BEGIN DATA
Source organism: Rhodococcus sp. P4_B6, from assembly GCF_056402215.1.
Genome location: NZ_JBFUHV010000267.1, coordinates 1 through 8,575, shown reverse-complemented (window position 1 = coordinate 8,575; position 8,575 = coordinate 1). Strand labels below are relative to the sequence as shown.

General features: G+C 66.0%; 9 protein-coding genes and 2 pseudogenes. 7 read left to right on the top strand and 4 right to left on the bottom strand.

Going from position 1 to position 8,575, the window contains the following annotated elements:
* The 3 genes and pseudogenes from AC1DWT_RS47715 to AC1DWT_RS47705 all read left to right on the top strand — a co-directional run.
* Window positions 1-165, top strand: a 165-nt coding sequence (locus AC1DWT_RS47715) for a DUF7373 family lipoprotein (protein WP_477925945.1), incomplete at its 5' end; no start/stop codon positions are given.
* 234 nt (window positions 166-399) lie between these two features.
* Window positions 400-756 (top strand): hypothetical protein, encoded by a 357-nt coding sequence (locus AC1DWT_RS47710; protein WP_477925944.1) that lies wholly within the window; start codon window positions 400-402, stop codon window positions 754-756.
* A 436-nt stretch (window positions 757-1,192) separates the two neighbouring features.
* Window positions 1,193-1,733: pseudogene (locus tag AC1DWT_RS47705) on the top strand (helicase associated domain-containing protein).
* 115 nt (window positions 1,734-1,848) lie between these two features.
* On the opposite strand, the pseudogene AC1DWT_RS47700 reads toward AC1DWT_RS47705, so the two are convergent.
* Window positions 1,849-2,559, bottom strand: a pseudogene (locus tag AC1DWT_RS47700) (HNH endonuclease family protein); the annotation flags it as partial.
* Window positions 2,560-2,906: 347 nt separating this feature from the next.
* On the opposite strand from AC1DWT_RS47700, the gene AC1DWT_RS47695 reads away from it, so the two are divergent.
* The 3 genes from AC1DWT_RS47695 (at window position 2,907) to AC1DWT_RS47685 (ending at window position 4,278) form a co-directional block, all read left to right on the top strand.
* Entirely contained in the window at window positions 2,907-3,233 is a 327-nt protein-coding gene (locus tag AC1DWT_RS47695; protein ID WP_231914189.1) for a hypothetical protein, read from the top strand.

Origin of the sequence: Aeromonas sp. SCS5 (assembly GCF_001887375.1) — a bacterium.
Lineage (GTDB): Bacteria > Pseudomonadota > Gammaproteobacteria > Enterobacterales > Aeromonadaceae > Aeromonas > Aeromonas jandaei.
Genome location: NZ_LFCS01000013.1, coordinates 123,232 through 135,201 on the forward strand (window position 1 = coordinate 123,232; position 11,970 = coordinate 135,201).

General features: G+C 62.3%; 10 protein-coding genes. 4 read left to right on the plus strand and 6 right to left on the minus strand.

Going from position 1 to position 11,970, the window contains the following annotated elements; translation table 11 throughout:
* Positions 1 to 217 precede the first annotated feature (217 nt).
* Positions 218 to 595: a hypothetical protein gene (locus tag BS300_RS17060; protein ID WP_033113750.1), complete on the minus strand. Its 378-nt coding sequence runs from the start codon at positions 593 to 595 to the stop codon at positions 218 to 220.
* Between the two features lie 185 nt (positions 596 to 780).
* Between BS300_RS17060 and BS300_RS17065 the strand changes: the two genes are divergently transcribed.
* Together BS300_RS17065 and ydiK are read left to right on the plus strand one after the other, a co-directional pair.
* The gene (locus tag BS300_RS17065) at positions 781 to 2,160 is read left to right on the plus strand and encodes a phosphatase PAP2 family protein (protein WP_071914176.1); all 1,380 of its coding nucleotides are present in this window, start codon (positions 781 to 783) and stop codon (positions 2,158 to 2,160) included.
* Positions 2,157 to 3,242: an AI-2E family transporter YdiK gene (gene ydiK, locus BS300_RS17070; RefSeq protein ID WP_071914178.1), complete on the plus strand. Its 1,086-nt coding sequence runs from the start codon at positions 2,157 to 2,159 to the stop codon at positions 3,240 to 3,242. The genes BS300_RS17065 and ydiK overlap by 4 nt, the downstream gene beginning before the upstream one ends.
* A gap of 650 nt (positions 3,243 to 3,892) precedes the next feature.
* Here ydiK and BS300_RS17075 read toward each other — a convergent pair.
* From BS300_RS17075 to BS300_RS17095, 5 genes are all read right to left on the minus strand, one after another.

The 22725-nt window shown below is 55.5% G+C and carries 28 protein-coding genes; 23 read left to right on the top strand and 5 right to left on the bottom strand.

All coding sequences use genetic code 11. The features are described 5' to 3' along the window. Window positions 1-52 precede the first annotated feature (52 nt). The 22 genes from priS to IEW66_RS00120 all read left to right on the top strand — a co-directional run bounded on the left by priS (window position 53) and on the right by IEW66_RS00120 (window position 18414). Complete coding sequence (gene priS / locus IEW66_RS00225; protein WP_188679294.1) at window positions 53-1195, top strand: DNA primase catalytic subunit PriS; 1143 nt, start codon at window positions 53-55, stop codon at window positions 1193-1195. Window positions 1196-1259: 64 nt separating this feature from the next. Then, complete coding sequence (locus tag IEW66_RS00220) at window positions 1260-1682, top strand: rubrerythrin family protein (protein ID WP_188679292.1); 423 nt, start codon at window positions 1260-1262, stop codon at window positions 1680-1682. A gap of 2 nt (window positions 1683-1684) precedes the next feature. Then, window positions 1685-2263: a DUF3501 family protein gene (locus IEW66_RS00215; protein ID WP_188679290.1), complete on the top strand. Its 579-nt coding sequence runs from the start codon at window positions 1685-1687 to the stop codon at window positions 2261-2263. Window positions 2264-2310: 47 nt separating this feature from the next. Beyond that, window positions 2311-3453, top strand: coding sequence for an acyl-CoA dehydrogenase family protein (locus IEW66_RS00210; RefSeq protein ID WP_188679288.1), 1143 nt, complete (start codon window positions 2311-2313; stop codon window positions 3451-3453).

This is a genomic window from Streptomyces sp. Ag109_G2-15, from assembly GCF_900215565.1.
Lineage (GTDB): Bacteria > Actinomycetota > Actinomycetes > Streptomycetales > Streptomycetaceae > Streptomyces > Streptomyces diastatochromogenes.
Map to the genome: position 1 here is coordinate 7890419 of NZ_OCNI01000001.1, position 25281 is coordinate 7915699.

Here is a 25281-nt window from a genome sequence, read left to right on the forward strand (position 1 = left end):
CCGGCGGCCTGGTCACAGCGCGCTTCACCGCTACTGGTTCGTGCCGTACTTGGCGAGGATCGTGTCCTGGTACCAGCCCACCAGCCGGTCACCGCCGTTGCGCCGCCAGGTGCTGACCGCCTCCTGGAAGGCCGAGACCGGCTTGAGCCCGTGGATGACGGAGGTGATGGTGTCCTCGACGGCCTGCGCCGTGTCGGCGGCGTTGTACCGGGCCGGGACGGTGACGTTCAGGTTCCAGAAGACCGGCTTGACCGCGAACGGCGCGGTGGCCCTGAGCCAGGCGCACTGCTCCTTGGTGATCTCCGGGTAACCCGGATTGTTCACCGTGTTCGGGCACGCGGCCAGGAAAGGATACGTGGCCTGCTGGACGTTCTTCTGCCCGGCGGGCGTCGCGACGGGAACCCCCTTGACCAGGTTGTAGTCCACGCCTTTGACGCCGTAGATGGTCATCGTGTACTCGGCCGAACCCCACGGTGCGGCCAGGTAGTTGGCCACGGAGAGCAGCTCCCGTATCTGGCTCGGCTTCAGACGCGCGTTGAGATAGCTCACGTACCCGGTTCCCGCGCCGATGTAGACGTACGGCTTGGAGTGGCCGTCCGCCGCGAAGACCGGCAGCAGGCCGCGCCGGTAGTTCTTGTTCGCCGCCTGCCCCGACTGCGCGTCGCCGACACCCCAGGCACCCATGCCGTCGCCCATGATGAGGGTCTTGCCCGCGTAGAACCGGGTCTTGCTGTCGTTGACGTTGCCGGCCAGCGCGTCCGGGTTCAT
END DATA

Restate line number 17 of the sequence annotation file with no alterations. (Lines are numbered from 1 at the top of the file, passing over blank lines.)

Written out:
* Entirely contained in the window at window positions 2,907-3,233 is a 327-nt protein-coding gene (locus tag AC1DWT_RS47695; protein ID WP_231914189.1) for a hypothetical protein, read from the top strand.